The return of the Latin American Student Organization to Oklahoma Christian University is a new step in keeping a diverse campus.
The Diversity, Equity and Inclusion Student Council hosted an event called Celebración in the Brew on Oct. 15, where they announced LASO and celebrated Hispanic Heritage Month.
Yesenia Gomez, a member of LASO and a DEI Council representative, helped host Celebración. She said the event brought light to a culture many people have never seen before.
Students dressed up, took pictures and embraced the Latin culture, along with some Latin snacks such as Baby Lucas Chamoy, nachos and conchas (Mexican sweet bread).
“The event went well,” Gomez said. “There was food, music and crafts; the decor was so much better than I could’ve envisioned. We had a great crowd and people seemed to have fun as well as interested in the Hispanic and Latin culture.”
According to Gomez, LASO once had a presence on campus, but it has not been an active organization in a few years. While a student tried to revive the club during spring of 2019, it did not succeed. The organization has been struggling to stick around because they could not find a leader or enough students to back the organization.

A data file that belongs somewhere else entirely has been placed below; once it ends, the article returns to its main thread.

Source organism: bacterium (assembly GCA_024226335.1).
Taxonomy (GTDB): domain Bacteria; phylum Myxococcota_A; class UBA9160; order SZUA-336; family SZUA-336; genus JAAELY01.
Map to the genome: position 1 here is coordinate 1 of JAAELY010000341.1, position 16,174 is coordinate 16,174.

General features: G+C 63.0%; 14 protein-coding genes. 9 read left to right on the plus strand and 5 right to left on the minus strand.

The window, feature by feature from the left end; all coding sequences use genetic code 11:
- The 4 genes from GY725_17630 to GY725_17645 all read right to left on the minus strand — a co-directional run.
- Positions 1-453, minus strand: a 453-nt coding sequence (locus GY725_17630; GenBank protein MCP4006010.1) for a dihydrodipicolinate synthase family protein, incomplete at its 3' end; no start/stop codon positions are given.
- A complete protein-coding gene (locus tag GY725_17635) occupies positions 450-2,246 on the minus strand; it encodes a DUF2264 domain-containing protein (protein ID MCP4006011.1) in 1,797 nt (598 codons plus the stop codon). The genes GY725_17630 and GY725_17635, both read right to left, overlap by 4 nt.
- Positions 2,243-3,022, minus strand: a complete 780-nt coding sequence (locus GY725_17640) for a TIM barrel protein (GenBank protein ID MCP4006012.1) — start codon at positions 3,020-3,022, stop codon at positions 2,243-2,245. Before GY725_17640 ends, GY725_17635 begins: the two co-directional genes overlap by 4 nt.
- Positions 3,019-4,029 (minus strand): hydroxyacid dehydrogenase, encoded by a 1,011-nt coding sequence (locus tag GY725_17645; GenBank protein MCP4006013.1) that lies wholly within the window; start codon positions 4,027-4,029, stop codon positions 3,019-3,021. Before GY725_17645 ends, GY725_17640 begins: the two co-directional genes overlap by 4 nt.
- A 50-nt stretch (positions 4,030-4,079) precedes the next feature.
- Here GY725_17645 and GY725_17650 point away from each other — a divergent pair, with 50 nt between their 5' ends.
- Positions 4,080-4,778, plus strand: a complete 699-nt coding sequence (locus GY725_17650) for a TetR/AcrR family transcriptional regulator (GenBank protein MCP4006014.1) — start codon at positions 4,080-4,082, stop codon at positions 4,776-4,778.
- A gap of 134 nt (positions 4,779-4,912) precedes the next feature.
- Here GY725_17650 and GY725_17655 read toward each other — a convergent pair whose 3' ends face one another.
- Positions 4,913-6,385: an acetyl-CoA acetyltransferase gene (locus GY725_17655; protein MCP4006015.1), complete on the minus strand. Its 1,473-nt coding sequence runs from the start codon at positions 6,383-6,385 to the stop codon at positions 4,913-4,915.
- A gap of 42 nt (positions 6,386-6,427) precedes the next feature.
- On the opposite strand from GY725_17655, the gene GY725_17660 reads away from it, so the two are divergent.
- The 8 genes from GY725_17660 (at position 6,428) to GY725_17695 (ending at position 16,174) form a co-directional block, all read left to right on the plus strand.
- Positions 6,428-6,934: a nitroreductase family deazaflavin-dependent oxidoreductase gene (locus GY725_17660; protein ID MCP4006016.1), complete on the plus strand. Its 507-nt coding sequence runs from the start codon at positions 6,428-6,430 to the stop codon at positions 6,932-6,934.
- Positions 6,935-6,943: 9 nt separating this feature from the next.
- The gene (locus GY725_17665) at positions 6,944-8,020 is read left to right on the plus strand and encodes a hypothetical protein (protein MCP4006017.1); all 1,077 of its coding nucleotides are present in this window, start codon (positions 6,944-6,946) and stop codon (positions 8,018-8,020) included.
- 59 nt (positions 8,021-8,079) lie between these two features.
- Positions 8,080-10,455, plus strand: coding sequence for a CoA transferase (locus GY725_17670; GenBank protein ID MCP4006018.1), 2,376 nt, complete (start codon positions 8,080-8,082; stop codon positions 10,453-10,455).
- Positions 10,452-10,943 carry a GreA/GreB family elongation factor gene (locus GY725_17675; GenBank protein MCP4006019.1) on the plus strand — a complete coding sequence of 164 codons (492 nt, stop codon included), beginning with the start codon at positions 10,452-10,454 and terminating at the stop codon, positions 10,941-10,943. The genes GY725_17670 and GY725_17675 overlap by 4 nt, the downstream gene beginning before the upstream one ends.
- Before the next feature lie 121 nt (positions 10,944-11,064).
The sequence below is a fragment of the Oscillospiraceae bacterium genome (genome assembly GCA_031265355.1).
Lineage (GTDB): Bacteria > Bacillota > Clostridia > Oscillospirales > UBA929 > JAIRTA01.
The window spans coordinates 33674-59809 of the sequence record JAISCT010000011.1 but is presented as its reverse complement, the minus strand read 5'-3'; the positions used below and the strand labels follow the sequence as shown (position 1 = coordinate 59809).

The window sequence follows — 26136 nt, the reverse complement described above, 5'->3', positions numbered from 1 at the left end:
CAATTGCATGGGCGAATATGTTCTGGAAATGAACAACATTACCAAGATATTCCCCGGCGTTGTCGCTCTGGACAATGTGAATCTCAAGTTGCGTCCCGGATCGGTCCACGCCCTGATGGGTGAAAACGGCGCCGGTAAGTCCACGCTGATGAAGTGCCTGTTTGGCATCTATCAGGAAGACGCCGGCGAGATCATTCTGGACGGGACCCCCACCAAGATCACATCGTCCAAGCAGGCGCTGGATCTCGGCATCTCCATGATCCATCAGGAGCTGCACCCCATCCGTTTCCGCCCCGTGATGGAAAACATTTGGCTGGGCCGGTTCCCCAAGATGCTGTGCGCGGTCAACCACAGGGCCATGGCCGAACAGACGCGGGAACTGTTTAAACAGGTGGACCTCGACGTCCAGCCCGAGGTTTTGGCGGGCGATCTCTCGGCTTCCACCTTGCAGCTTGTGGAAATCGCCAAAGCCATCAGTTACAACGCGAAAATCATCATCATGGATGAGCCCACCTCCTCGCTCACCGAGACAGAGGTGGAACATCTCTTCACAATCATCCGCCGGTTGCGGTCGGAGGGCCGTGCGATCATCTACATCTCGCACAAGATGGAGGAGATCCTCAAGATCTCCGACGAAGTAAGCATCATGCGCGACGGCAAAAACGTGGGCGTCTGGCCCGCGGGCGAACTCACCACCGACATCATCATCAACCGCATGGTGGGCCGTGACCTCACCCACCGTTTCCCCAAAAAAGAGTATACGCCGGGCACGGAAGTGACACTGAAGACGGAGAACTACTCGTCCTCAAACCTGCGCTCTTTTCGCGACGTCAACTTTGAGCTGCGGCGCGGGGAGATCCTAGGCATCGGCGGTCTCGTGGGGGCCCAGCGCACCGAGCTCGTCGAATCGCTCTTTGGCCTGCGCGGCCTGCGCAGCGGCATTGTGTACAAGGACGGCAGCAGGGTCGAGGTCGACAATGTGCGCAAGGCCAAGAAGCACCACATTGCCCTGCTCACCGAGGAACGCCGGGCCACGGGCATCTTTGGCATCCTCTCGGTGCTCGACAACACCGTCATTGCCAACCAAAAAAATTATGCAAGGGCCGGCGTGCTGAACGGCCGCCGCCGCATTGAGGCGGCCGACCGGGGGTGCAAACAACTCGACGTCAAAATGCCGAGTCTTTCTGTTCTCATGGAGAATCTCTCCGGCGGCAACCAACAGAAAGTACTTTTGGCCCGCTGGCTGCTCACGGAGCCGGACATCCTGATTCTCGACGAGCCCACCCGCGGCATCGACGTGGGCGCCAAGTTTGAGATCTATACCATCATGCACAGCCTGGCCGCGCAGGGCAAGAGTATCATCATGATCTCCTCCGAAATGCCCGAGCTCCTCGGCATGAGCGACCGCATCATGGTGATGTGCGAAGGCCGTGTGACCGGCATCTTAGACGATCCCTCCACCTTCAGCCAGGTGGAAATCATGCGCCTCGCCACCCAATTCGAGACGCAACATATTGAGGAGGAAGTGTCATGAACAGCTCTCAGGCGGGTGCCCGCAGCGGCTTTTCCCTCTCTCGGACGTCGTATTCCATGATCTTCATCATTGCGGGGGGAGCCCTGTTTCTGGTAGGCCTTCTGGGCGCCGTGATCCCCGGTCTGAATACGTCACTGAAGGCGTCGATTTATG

However, Gomez said there was a lot of motivation to start the group back. Assitant Director of Residence Life John Ortiz played a part in bringing it back, as well as students interested in keeping Latin cultures seen on campus through future events and meetings. Christian Ruiz will serve as LASO’s president.
“In the DEI Student Council, we had discussed wanting to bring this group back because we wanted to see the Hispanic/Latinx community have their space and organization,” Gomez said. “There is the International Student Council Black Student Union and we just thought we should also bring back LASO. Trinity Carpenter did a lot to recruit students who are now officers of LASO and are overall interested in keeping our cultures seen.”
Gomez said LASO hopes to have more students sign up in the future since they have just started. She said many students want to be leaders in the organization, which is important because the group initially dissolved because few were willing to take on leadership roles.
Finally, Gomez said she hopes these opportunities give people access to their peers to help build connections among many people.
“I know that I want to have events that highlight our cultures and to bring more awareness of this community in our campus community,” Gomez said.